Adirondack Chair Wood Project Plans
By Philip Gardener and Andy Standing from Practical Weekend Projects for Woodworkers
This style of sturdy and comfortable patio chair is common throughout North America, where it is called an Adirondack chair, the name deriving from the range of mountains in upper New York State. These Adirondack chair wood project plans can easily be built in a weekend and will become your favorite outdoor resting spot and conversation piece. All the lumbers are simply screwed and glued together, using no joints. It is possible to construct this chair from almost any lumber, even 11/16 in. (18 mm) exterior-grade or marine plywood. To finish, I used a two-part epoxy coating. This is expensive and tricky to apply, but once the wood is properly coated with epoxy, it becomes totally stable and virtually maintenance-free.
Discover 35 woodworking projects for beginners to make in a weekend! Intended for both the novice weekend carpenter and those who have some basic skills, Practical Weekend Projects for Woodworkers provides straightforward, step-by-step wood project plans, photographs, and useful exploded diagrams. From home decor items such as contemporary shelves and book ends to bed frames and cabinets, there is something for every skill level.
- measuring tape
- marking gauge
- sliding bevel
- backsaw (tenon saw)
- panel saw
- power drill, 1/8 in. (3 mm), 3/16 in. (4 mm), 1/4 in. (6 mm), and 5/16 in. (8 mm) wood bits, size 8 plug cutter
- block plane
- jack plane
- belt sander (optional)
- orbital (palm) sander (optional)
- beam compass (optional)
- spokeshave (optional)
- 200 zinc-plated countersink screws 1 1/2 in. (38 mm) x No. 8
- 40 zinc-plated countersink screws 1 3/4 in. (45 mm) x No. 8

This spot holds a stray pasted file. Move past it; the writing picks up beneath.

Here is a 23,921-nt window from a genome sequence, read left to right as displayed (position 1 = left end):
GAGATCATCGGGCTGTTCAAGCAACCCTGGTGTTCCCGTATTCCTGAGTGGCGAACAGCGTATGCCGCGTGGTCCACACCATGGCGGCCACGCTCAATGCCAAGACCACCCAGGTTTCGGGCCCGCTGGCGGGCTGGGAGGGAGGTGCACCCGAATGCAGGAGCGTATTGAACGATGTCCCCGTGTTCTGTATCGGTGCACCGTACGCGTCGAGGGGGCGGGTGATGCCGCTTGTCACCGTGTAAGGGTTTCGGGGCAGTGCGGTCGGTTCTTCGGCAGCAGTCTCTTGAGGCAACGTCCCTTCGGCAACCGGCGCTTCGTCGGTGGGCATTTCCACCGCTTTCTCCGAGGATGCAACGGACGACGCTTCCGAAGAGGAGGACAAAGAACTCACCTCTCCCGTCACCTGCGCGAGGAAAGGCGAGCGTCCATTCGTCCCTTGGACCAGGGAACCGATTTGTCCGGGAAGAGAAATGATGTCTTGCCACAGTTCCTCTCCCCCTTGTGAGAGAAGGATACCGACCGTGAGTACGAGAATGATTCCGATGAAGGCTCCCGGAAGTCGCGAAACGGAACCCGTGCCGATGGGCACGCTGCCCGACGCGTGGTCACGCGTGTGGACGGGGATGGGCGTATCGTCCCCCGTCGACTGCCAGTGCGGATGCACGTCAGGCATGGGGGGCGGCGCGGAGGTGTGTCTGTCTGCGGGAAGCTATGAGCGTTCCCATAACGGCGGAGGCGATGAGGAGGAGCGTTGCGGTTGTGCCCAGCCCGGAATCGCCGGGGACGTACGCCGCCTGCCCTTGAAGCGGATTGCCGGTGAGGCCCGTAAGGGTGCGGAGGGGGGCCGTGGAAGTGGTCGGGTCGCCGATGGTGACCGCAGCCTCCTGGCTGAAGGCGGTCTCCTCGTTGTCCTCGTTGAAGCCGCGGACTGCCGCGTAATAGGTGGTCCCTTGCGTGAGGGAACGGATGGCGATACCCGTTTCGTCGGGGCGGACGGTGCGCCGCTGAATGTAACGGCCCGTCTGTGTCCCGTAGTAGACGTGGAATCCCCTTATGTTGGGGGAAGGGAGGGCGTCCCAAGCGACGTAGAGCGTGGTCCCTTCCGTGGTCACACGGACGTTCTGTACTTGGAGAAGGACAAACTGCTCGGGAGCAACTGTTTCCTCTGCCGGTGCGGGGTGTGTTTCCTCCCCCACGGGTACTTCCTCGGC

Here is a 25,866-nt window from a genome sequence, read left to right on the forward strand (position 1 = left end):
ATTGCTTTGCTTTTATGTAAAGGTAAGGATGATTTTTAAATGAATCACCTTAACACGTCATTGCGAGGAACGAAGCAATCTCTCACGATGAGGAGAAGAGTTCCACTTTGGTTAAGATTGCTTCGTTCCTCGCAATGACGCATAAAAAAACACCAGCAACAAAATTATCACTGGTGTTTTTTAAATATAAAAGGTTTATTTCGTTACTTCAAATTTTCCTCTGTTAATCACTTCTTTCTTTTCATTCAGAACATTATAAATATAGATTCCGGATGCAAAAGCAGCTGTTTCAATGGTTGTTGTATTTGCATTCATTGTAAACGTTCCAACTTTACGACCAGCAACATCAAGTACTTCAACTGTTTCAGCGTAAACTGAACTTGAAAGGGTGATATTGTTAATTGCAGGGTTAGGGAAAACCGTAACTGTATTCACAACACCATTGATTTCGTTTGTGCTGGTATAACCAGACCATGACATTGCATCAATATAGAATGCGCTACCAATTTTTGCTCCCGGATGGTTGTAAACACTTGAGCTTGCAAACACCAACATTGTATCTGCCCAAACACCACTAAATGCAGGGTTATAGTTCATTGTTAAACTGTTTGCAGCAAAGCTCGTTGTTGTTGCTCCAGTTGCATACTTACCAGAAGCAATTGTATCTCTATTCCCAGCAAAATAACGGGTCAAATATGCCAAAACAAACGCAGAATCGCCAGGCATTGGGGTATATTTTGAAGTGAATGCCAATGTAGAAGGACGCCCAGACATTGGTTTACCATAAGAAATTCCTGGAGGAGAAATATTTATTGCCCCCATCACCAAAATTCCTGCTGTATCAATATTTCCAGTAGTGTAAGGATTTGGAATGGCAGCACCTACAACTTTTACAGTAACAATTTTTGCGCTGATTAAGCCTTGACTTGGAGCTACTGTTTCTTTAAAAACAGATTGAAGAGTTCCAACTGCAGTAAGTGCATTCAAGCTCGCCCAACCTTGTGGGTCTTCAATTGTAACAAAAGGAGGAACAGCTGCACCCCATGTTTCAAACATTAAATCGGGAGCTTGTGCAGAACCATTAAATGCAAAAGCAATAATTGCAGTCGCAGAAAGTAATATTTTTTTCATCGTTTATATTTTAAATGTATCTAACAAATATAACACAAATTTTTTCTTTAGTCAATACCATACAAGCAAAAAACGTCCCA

- 4 brass bolts 2 1/2 x 1/4 in. (65 x 6 mm) with nuts and washers
- epoxy wood glue (system 106 or equivalent)
- sandpaper in grits 80 to 300
- 8 pieces 23 5/8 x 2 x 1 in. (600 x 50 x 25 mm) (seat slats)
- 2 pieces 35 7/16 x 5 15/16 x 1 in. (900 x 150 x 25 mm) (side rails)
- 2 pieces 19 11/16 x 4 x 1 in. (500 x 100 x 25 mm) (legs)
- 2 pieces 7 7/8 x 4 x 1 in. (200 x 100 x 25 mm) (armrest brackets)
- 2 pieces 29 1/2 x 7 7/8 x 1 in. (750 x 200 x 25 mm) (armrests)
- 27 1/2 x 6 11/16 x 1 in. (700 x 170 x 25 mm) (curved seat slat/back joining rib)
- 2 pieces 23 5/8 x 3 9/16 x 1 in. (600 x 90 x 25 mm) (back braces)
- 2 pieces 24 3/8 x 4 x 1 in. (620 x 100 x 25 mm) (outer back slats)
- 2 pieces 28 3/4 x 4 x 1 in. (730 x 100 x 25 mm) (inner back slats)
- 33 7/16 x 5 1/8 x 1 in. (850 x 130 x 25 mm) (center back slat)
- 27 1/2 x 2 x 2 in. (700 x 50 x 50 mm) (strengthening blocks)
Chair Woodworking Tutorial:
1. Lay the foundation.
Draw out the rails freehand onto the 35 7/16 x 5 15/16 in. (900 x 150 mm) lengths. Use the full length, and make sure that the rails are not less than 4 in. (100 mm) wide at any point. Scribe the back to the bench top while the leg is clamped in position, but this time, instead of cutting the front end of the rail flush to the leg, let it project forward about 4 in. (100 mm) and round it off. Mark the position of the leg on the rail and unclamp. Mark two flats on the front that you have drawn; these will take the front two rails, the uppermost needing to be 9/16 in. (15 mm) forward of the front of the leg. Draw the flat 2 in. (50 mm), add another 9/16 in. (15 mm) gap, and then draw the second 2 in. (50 mm) flat. Cut this out with a jigsaw and copy the shape to its pair. Finish off to a smooth surface with a belt sander and bolt the legs to the rails.
2. Assemble the seat slats.
The top of the legs will now need to be marked and drilled for the armrest brackets. Remember to drill for
the plugs first, then the shank. Drill the pilot holes when you assemble. The brackets can be a simple triangle or a little more ornate; you will get both brackets from one short length. Assemble the seat slats.
3. Configure the curve of the seat slats.
When marking out the curvature of the final seat slat, the most effective method is to use a steel ruler as shown. As you increase the pressure at either end of the ruler, you can alter the ellipse of the curve: equal pressure gives an equal curve. The lumber you use should be wide enough to leave a waste piece of about 2 in. (50 mm) at its narrowest point; this will form the reinforcing rib behind the back. When you have decided on the amount of curvature you want for the back slats, mark and cut with a jigsaw.
4. Add the seat flats.